It was a time when it seemed progressive parties could take power (beginning with Venezuela in 1998 and Brazil in 2001), and that a new more democratic left might be born in the wake of the movements from Canada to Argentina came together to overcome the proposed Free Trade Area of the Americas, a struggle we won in 2005. 

By going “inside,” CREAS and its allies carry those messages to decision-makers. They help people of faith become more accustomed to advocacy roles and engagement with political and corporate people who have different frameworks and institutional demands. They explore the potential and limits of corporate social responsibility strategies. They challenge the politicians on climate migration and inequality.Having learned language that the political and corporate leaders understand, they speak out when economics overcome ethics, and when new financial architecture looks too much like old architecture.

* Interview with Archbishop Rowan Williams (in Spanish).

Partnership, passion, religion and development

Oct. 5, 2017

Around a table: friends and colleagues from around the world

Tension between our passion for justice and having patience enough to work on framework concepts for work on religion and development seemed to increase through the second and third days of our encounter.

I knew I would have three minutes on Wednesday morning to say to the full plenary everything that I was thinking about diakonia and development, so I prepared my speaking points. 

Then the facilitator asked me about the United Church’s role in development. I offered my briefest possible description of the United Church’s approach to global partnership—a long-term contribution to the ecumenical sharing of resourcesprocess, and a commitment to lift up the voices of partners in all possible spaces. And then I moved on to my points.

I encouraged the people at the Ecumenical Strategic Forum to be daring in their advocacy for gender justice, climate justice, and justice for Indigenous peoples. I expressed my concerns about the Sustainable Development Goals, especially No. 8 which seems to re-introduce the developmentalist concepts of economic growth that we have been criticising since the late 60s. (See chapter 2 of Gustavo Gutierrez, A Theology of Liberation.) And I shared the debate in my table group about “rights-based” approaches to development, which tend to be individualist and leave insufficient space for minority rights or collective rights.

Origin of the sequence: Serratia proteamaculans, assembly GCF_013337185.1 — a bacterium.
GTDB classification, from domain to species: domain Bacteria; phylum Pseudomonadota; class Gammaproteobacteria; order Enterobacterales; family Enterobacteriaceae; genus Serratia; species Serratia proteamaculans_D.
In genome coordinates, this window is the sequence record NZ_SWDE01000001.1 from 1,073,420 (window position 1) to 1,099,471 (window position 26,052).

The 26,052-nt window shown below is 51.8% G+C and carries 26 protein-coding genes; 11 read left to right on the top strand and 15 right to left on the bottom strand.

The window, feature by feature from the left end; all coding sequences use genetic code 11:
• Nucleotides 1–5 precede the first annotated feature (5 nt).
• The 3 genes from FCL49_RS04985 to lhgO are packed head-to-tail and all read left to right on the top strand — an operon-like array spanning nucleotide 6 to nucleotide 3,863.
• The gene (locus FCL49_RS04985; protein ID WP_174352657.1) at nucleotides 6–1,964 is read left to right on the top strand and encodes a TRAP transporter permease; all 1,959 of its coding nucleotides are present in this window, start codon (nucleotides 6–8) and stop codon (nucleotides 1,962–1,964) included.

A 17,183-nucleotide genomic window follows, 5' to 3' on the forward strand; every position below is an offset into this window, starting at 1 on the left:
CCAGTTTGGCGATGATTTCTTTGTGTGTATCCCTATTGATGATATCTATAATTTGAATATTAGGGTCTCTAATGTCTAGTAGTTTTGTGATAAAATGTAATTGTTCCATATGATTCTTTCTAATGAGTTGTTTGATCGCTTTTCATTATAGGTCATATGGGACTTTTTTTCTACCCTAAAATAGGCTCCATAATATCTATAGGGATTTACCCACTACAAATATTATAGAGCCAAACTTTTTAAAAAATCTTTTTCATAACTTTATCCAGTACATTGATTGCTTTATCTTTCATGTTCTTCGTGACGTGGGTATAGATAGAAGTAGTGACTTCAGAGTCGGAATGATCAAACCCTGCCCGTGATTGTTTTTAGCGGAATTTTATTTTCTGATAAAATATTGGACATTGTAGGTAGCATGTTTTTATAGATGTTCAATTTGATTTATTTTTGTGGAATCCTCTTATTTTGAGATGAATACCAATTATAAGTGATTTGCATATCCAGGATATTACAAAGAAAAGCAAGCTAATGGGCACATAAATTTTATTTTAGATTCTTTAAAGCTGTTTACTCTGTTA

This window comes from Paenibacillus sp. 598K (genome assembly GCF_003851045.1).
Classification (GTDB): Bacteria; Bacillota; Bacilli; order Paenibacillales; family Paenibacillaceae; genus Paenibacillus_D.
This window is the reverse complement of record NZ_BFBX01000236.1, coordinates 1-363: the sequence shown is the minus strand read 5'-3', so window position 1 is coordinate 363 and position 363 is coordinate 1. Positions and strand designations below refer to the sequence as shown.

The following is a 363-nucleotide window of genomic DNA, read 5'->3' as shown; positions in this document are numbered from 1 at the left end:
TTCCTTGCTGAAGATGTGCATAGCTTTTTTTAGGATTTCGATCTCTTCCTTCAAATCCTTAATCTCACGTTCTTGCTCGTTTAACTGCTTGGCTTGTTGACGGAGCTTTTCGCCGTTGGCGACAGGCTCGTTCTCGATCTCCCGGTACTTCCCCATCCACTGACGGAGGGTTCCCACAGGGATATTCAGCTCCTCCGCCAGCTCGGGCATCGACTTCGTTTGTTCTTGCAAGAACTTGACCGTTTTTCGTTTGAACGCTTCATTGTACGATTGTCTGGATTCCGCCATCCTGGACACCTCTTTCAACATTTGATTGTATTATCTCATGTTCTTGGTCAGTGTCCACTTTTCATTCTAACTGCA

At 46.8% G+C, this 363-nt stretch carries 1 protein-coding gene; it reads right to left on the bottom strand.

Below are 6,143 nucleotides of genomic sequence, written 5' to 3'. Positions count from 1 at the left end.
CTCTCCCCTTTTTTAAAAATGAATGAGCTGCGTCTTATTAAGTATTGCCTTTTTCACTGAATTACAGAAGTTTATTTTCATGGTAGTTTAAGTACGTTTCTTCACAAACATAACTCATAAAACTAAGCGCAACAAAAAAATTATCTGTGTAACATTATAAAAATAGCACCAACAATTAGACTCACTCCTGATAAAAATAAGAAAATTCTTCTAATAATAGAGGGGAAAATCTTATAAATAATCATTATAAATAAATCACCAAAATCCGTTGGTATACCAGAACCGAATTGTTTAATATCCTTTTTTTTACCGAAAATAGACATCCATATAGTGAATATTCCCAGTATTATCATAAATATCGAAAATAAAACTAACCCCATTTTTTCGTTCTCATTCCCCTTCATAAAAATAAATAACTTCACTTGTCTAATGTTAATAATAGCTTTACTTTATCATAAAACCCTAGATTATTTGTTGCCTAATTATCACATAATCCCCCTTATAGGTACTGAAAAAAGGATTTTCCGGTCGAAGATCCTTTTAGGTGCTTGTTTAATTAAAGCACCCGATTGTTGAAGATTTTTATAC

Then others started speaking. One of my Latin American friends expressed his sadness at the political games that conservative Christians play: support for Trump, opposition to the peace accords in Colombia. 

A German friend talked about the value of liberation theology in its emphasis on the subjects of action—that we not treat beneficiaries of development aid as objects.

Another of my Latin American friends recalled Brazilian Bishop Helder Camara, who said: “When I give food to the poor, they call me a saint. When I ask why the poor have no food, they call me a communist.” This friend went on to say that we’re living now in a world of emergencies—just recently, the three devastating hurricanes in the Caribbean and the United States, and the two earthquakes in Mexico—so much so that there is hardly enough time to catch up to development. “We have to think about development not just in Western terms, but in Indigenous terms.” Live into that cosmovision, I thought.

We shifted into a series of conversations about peace-building, justice (gender, health, economic, migrant, etc.), globalization, and work in multi-sector partnerships (interfaith, secular, government, UN agencies, etc.)—and what they have to do with SDGs.

In a sense, those conversations opened space to talk about our passion for our work. We talked about how gender equality globally (#5) is actually receding in many contexts: women are losing ground. We found space to raise concerns about issues that are submerged in the SDGs: #10, which is about reducing inequality, has no mention of race, but racism is an issue that must continue to be addressed if inequality is to be reduced.

Similarly, #8 revives notions of economic growth that are simply unrealistic if greenhouse gas emissions are to be reduced. Ecumenical advocacy must continue to uphold climate justice goals while sustaining the vision and policy recommendations contained in documents like Economy of Life for All Now.

For this work, the alliances being built across divisions of religious practice and secular spaces, as envisioned in this Forum, are essential as we find better ways to live together within planetary and social boundaries.